• Use professional development to help school districts accurately interpret and use evidence: The current education context amplifies the need to provide professional development for districts and schools in the interpretation and use of evidence to inform adoption of proposed edtech interventions. Professional development can tap into using publicly available evidence-based guidance to inform evidence-building, collaborating with organizations that specialize in education evaluation partnership work to engage in evidence-building activities, and developing in-house leadership within school districts to support future evidence-building practices.
  • Use professional development to help school districts engage in the collaborative work required to build evidence: Incrementally building an evidence base for the adoption of edtech interventions can be an intensive endeavor that often requires collaboration with internal and external partners to engage in the more technical aspects of education evaluation. Professional development for educational leaders in school districts can include strategies for establishing partnerships with education evaluation organizations and understanding the unique roles education researchers, teachers, parents, students, and administrators play to successfully engage in evidence-building partnership work among education evaluation organizations and schools.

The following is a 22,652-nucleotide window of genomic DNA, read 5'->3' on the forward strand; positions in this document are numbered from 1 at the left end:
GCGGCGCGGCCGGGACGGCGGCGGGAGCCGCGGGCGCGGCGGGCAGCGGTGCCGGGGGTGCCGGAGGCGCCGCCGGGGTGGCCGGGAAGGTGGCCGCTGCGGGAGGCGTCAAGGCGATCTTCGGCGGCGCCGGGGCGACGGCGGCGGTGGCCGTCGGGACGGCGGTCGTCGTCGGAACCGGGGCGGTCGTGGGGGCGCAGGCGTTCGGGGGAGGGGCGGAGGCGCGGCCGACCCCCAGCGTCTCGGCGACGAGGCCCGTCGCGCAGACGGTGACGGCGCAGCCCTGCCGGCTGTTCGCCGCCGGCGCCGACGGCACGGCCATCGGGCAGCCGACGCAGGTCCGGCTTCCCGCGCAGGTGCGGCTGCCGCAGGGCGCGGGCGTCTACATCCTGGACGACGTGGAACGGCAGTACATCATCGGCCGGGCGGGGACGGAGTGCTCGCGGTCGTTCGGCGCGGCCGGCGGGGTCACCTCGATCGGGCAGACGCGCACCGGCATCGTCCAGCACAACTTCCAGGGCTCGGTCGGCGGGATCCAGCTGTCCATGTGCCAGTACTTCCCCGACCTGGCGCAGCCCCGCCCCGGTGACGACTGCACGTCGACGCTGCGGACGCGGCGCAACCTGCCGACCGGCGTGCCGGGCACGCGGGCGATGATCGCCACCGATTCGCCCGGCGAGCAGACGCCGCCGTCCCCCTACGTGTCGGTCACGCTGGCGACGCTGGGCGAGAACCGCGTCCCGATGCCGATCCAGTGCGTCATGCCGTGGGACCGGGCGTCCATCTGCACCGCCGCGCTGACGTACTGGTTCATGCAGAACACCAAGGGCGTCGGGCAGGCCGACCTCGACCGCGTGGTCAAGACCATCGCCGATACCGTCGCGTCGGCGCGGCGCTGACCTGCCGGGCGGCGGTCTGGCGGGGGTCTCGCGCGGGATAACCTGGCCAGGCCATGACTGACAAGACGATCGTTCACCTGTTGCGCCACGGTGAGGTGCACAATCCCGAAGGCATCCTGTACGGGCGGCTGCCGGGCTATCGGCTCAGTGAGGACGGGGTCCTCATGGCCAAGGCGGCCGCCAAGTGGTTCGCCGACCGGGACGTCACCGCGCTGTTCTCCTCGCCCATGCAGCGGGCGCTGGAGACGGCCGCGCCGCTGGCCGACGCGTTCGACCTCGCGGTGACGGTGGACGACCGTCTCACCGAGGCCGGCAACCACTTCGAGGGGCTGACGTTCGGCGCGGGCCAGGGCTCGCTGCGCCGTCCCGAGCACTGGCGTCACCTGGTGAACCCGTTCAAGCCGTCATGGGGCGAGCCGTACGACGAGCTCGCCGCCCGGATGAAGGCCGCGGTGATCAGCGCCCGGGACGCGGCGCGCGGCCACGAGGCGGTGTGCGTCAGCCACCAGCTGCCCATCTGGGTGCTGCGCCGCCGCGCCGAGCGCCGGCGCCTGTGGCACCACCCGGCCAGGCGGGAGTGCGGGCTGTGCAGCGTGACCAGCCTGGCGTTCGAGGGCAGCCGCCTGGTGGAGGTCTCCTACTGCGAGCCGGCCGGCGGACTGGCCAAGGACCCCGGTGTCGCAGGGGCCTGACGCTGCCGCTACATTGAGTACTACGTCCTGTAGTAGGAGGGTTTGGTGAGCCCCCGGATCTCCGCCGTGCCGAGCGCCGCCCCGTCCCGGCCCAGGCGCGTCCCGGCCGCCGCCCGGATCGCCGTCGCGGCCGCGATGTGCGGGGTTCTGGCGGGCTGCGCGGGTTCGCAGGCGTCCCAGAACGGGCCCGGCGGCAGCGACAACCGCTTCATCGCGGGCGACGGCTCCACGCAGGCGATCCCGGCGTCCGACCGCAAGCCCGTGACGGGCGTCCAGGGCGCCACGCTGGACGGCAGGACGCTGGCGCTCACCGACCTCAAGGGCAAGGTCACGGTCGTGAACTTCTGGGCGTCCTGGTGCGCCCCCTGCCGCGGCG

Educational leaders, with support from local and state education agencies, can empower districts and schools to see themselves as evidence-builders by providing professional development that leverages and builds schools’ existing evidence use to inform edtech decisions. When educational leaders support professional development that incorporates evidence building, schools are empowered to iterate and improve their educational practices, including decisions regarding edtech adoption.



Office of Ed Tech

OET develops national edtech policy & provides leadership for maximizing technology's contribution to improving education. Examples ≠ endorsement